Mycotic (fungal) dermatitis




A number of fungal organisms can cause skin problems in goats, but the one most often referred to is Dermatophilus congolensis. Conditions which cause damage to the skin can predispose an animal to infection. Epidemics seem to occur more often in rainy weather. It can be spread from one animal to another. In goats, the disease is termed cutaneous streptotrichosis. It appears to be more common in the young.
Patches of skin become red and moist; after the redness subsides there will be a discharge which dries to form yellow (or rarely) black crusts, which later may resemble warts. These will eventually form circular dome-shaped scabs. Those parts of the body that are in the most contact with water are most likely to be affected. There is usually not much itching. In young animals, there may be an infestation on the lips which is very difficult to distinguish from "soremouth" or "orf." (These diseases are much more common in sheep. "Orf" will confer complete immunity against future infection; so if the disease returns, it will not be "orf" and may be mycotic. Also, "orf" is much more contagious.)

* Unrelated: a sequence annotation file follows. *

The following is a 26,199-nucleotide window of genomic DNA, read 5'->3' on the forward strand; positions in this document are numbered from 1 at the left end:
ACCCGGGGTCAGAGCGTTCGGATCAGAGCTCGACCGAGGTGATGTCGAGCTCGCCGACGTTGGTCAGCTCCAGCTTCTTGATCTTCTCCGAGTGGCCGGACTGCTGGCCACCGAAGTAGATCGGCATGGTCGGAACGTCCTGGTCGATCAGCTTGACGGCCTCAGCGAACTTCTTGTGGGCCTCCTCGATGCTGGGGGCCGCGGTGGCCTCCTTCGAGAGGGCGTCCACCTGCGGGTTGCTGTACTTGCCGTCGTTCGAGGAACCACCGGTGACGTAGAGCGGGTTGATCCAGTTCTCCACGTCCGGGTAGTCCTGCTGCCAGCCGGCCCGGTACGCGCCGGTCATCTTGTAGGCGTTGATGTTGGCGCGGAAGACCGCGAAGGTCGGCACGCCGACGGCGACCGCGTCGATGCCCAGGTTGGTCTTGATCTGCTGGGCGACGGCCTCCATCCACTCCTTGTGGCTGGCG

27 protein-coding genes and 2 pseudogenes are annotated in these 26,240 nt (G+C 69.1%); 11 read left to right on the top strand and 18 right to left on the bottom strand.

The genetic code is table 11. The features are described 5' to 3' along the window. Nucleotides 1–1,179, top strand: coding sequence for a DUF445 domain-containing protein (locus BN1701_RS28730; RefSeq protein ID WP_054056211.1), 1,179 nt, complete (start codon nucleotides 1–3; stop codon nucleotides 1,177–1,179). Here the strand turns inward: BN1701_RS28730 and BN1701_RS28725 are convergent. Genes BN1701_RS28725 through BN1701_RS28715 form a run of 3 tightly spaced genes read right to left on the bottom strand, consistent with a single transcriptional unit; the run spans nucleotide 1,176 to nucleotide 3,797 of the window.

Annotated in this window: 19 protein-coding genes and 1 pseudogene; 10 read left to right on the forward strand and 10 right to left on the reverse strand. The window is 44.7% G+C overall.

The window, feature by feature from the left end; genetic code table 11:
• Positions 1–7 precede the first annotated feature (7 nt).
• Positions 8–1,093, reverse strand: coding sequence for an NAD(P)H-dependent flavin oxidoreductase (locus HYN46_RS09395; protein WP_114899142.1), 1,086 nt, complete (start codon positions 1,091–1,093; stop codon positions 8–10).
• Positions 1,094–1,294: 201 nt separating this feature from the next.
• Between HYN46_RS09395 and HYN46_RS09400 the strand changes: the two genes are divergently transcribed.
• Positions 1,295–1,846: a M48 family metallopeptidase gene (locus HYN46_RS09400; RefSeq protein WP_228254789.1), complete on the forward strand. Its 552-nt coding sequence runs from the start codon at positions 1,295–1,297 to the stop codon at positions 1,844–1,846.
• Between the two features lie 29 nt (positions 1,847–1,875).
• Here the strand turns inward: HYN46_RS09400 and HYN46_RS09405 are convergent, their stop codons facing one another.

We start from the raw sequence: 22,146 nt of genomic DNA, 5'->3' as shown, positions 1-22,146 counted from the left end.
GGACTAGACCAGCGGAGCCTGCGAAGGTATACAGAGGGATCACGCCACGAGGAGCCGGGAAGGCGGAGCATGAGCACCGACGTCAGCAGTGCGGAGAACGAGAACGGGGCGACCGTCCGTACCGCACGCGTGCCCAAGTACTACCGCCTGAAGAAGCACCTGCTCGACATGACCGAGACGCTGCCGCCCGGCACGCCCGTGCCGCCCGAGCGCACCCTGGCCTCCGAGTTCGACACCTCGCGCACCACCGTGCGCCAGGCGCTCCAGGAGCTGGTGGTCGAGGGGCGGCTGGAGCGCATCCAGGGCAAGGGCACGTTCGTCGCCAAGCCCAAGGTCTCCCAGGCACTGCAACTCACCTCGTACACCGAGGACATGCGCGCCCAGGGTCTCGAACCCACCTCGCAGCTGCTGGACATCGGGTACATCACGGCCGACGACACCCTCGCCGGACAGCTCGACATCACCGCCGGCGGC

Dermatophilus congolensis also causes a problem with the feet known as Strawberry foot rot (see Feet section). We have experienced some fairly persistent infections on the back parts of the lower rear legs during the winter, rainy months. The discharges resemble amber in color and become crusty.

Frequently, the lesions will heal spontaneously in about three weeks. A single large dose of penicillin or LA200 ® is the treatment most often recommended. If flies or external parasites have a role in predisposing the skin to infection, insecticides can be applied as needed.
We have had fewer fungal problems with our goats since we began annual lime sulfur spraying in late summer. The mix is 3 teaspoons per gallon of water. However, there is no proof that the spraying has actually been the cause of this.
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